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Pork Chops With Cherry Mustard Recipe

Pork Chops With Cherry Mustard Recipe - Photo by John Kernick

An easy dinner idea from New York restaurateur Jean-Georges Vongerichten. "Cherries and mustard may sound like an unusual pairing, but they taste great together. Sweet, tart, and hot, this sauce goes well with chicken and veal as well as pork."

Yield: 
4 servings
Ingredients: 

2 tbsp dry mustard
1 tsp kosher salt
1 lb. cherries, stemmed and pitted (3 cups packed)
1/2 cup red wine vinegar
1/4 cup ruby port
2 tbsp sugar
2 tbsp cumin seeds, finely ground
3 tbsp sherry vinegar
1/4 cup honey
4 (9-oz.) bone-in pork chops (each 1-1/4" thick)

Instructions: 

Step 1: In a medium bowl, stir together the mustard and 1 tbsp water until smooth. Let stand for 15 minutes. Stir in the salt until well combined.

Step 2: Meanwhile, in a medium saucepan, boil the cherries, red wine vinegar, port, and sugar over high heat, stirring occasionally, until syrupy, about 10 minutes. Transfer to a blender and purée until smooth.

Step 3: Return the mixture to the saucepan and bring to a boil over high heat. Boil, stirring occasionally, until the consistency of ketchup, about 5 minutes. Stir the cherry mixture into the mustard mixture, a little at a time, until completely incorporated*. This mustard will keep in the refrigerator for up to 3 days.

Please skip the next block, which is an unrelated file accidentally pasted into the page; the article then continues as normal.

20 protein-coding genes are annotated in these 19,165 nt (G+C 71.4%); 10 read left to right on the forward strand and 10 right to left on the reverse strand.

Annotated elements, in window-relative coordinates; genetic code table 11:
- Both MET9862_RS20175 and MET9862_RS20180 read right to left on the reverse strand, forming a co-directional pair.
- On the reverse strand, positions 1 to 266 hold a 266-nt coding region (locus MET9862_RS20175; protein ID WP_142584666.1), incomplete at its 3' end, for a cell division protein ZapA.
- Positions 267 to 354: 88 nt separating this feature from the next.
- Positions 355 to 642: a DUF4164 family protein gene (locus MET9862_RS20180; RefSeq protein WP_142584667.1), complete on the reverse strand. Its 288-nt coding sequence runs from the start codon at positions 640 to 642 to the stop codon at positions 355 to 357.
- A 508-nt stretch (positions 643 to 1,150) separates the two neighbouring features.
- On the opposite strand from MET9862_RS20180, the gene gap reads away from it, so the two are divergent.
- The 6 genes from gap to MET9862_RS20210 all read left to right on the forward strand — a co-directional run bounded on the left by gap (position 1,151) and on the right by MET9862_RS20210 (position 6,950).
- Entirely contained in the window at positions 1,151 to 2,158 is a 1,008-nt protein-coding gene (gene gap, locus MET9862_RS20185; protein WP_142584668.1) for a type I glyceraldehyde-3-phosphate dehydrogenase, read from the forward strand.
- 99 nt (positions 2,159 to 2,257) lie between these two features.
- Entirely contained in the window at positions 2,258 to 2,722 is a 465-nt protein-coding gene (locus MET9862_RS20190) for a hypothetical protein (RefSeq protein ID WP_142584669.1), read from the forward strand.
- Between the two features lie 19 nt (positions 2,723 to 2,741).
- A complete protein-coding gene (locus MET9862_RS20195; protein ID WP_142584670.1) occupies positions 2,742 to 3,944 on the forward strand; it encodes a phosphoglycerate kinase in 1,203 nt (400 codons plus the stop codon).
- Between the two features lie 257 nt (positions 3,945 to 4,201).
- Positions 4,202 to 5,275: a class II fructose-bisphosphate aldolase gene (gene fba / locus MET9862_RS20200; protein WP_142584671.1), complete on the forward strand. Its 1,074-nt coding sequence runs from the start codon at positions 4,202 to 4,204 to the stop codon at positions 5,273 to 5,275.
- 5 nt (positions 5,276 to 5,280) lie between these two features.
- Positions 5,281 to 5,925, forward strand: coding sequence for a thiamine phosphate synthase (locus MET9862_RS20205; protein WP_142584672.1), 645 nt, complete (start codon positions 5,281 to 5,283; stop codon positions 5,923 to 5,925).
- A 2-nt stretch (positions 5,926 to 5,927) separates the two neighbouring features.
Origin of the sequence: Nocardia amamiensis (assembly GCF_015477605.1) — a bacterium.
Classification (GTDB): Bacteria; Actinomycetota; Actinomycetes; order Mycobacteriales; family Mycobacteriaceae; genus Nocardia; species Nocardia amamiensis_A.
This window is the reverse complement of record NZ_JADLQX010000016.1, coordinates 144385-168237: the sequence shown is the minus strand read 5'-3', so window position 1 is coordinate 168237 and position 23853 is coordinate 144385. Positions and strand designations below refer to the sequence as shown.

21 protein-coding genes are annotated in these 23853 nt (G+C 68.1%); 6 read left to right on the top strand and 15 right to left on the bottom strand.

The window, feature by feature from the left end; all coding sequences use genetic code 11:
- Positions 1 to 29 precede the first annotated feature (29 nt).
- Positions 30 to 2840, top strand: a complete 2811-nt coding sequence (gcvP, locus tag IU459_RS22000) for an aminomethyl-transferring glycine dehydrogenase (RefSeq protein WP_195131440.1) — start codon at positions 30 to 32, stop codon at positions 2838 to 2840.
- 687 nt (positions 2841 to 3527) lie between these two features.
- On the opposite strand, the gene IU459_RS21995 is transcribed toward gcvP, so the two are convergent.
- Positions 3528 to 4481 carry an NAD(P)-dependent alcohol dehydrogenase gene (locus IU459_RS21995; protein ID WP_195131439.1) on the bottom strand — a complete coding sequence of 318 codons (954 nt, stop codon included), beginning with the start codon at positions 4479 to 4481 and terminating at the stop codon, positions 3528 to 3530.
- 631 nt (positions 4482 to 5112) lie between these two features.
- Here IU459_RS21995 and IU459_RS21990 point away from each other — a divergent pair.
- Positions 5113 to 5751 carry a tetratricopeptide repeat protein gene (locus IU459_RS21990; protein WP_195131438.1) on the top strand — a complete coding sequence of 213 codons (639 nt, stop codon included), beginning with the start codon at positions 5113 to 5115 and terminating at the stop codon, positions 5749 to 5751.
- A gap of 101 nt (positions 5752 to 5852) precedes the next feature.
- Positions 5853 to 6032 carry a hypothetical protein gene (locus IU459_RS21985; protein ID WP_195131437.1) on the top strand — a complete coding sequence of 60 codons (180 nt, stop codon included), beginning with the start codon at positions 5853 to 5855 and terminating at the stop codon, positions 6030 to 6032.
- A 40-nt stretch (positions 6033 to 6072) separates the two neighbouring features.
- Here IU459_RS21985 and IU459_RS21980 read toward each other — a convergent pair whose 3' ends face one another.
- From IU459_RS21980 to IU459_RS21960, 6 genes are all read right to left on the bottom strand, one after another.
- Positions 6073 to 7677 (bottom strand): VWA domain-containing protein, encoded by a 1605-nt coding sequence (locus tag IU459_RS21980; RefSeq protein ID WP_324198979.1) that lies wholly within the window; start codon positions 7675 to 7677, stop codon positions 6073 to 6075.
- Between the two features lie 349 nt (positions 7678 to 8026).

Step 4: Heat your grill to medium-high. Use a lightly oiled kitchen towel to carefully grease the grill grate.

Step 5: In a small bowl, stir together the cumin, sherry vinegar, and honey. Reserve 1 tbsp in another bowl and use the rest to brush all over the pork. Let the pork stand for 5 minutes while the grill heats.

Step 6: Grill the pork, turning every 45 seconds to cook evenly, until the centre is still a little pink, about 8 minutes. Remove from the grill, brush with the reserved honey mixture, and let rest for 10 minutes. Serve with the cherry mustard.

* Whenever I'm adding a very hot mixture to a room temperature one, as with the cherry and mustard here, I add just a tiny bit at first and gradually add more and more. It's important to temper it; otherwise, you'll end up with globs of mustard paste in your sauce.

See more recipes from Jean-Georges Vongerichten.

Reprinted with permission from Jean-Georges Vongerichten's Home Cooking with Jean-Georges (2011 Clarkson Potter).

Photographer: 

John Kernick

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